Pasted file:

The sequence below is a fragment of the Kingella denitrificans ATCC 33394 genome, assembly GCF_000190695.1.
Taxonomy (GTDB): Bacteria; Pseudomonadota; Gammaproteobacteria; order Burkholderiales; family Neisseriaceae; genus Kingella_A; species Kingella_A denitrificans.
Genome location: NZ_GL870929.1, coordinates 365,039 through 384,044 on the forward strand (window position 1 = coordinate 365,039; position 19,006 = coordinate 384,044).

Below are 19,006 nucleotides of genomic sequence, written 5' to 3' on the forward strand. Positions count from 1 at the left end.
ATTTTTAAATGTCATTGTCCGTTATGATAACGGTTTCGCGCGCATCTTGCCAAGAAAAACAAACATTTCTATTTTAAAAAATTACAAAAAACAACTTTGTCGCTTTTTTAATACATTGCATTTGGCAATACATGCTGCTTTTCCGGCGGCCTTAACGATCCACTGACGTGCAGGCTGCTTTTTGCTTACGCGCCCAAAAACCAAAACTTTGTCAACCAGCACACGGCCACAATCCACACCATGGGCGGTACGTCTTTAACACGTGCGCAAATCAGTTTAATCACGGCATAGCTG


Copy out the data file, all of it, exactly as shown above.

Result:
The sequence below is a fragment of the Kingella denitrificans ATCC 33394 genome, assembly GCF_000190695.1.
Taxonomy (GTDB): Bacteria; Pseudomonadota; Gammaproteobacteria; order Burkholderiales; family Neisseriaceae; genus Kingella_A; species Kingella_A denitrificans.
Genome location: NZ_GL870929.1, coordinates 365,039 through 384,044 on the forward strand (window position 1 = coordinate 365,039; position 19,006 = coordinate 384,044).

Below are 19,006 nucleotides of genomic sequence, written 5' to 3' on the forward strand. Positions count from 1 at the left end.
ATTTTTAAATGTCATTGTCCGTTATGATAACGGTTTCGCGCGCATCTTGCCAAGAAAAACAAACATTTCTATTTTAAAAAATTACAAAAAACAACTTTGTCGCTTTTTTAATACATTGCATTTGGCAATACATGCTGCTTTTCCGGCGGCCTTAACGATCCACTGACGTGCAGGCTGCTTTTTGCTTACGCGCCCAAAAACCAAAACTTTGTCAACCAGCACACGGCCACAATCCACACCATGGGCGGTACGTCTTTAACACGTGCGCAAATCAGTTTAATCACGGCATAGCTG